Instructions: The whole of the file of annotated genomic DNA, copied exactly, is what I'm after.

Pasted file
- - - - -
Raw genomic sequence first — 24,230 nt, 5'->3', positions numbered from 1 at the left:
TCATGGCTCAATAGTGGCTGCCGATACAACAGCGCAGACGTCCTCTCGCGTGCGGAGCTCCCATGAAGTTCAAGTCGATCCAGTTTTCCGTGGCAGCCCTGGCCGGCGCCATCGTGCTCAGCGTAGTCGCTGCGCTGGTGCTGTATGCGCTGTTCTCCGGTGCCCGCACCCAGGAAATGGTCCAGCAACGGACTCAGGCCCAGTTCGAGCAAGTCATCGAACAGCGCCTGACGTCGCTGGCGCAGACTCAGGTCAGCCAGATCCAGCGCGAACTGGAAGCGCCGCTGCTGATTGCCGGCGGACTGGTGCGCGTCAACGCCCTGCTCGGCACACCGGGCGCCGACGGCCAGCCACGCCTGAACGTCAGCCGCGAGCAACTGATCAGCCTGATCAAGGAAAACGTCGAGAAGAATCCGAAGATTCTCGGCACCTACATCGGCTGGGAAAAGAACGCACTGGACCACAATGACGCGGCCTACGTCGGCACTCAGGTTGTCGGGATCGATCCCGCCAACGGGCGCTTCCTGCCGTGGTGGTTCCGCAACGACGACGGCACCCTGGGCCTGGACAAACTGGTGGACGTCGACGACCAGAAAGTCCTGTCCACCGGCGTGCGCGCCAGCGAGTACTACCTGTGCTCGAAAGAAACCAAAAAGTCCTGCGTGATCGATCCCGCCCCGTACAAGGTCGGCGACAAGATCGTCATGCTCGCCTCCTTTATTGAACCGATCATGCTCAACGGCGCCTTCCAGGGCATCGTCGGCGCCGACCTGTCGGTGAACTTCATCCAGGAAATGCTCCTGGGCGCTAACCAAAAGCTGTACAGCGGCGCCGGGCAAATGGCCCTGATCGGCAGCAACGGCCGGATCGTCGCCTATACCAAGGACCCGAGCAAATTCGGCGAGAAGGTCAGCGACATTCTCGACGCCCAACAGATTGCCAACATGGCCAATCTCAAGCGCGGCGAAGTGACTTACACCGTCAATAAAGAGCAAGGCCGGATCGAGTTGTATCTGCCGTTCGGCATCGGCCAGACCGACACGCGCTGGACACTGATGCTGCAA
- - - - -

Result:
Raw genomic sequence first — 24,230 nt, 5'->3', positions numbered from 1 at the left:
TCATGGCTCAATAGTGGCTGCCGATACAACAGCGCAGACGTCCTCTCGCGTGCGGAGCTCCCATGAAGTTCAAGTCGATCCAGTTTTCCGTGGCAGCCCTGGCCGGCGCCATCGTGCTCAGCGTAGTCGCTGCGCTGGTGCTGTATGCGCTGTTCTCCGGTGCCCGCACCCAGGAAATGGTCCAGCAACGGACTCAGGCCCAGTTCGAGCAAGTCATCGAACAGCGCCTGACGTCGCTGGCGCAGACTCAGGTCAGCCAGATCCAGCGCGAACTGGAAGCGCCGCTGCTGATTGCCGGCGGACTGGTGCGCGTCAACGCCCTGCTCGGCACACCGGGCGCCGACGGCCAGCCACGCCTGAACGTCAGCCGCGAGCAACTGATCAGCCTGATCAAGGAAAACGTCGAGAAGAATCCGAAGATTCTCGGCACCTACATCGGCTGGGAAAAGAACGCACTGGACCACAATGACGCGGCCTACGTCGGCACTCAGGTTGTCGGGATCGATCCCGCCAACGGGCGCTTCCTGCCGTGGTGGTTCCGCAACGACGACGGCACCCTGGGCCTGGACAAACTGGTGGACGTCGACGACCAGAAAGTCCTGTCCACCGGCGTGCGCGCCAGCGAGTACTACCTGTGCTCGAAAGAAACCAAAAAGTCCTGCGTGATCGATCCCGCCCCGTACAAGGTCGGCGACAAGATCGTCATGCTCGCCTCCTTTATTGAACCGATCATGCTCAACGGCGCCTTCCAGGGCATCGTCGGCGCCGACCTGTCGGTGAACTTCATCCAGGAAATGCTCCTGGGCGCTAACCAAAAGCTGTACAGCGGCGCCGGGCAAATGGCCCTGATCGGCAGCAACGGCCGGATCGTCGCCTATACCAAGGACCCGAGCAAATTCGGCGAGAAGGTCAGCGACATTCTCGACGCCCAACAGATTGCCAACATGGCCAATCTCAAGCGCGGCGAAGTGACTTACACCGTCAATAAAGAGCAAGGCCGGATCGAGTTGTATCTGCCGTTCGGCATCGGCCAGACCGACACGCGCTGGACACTGATGCTGCAA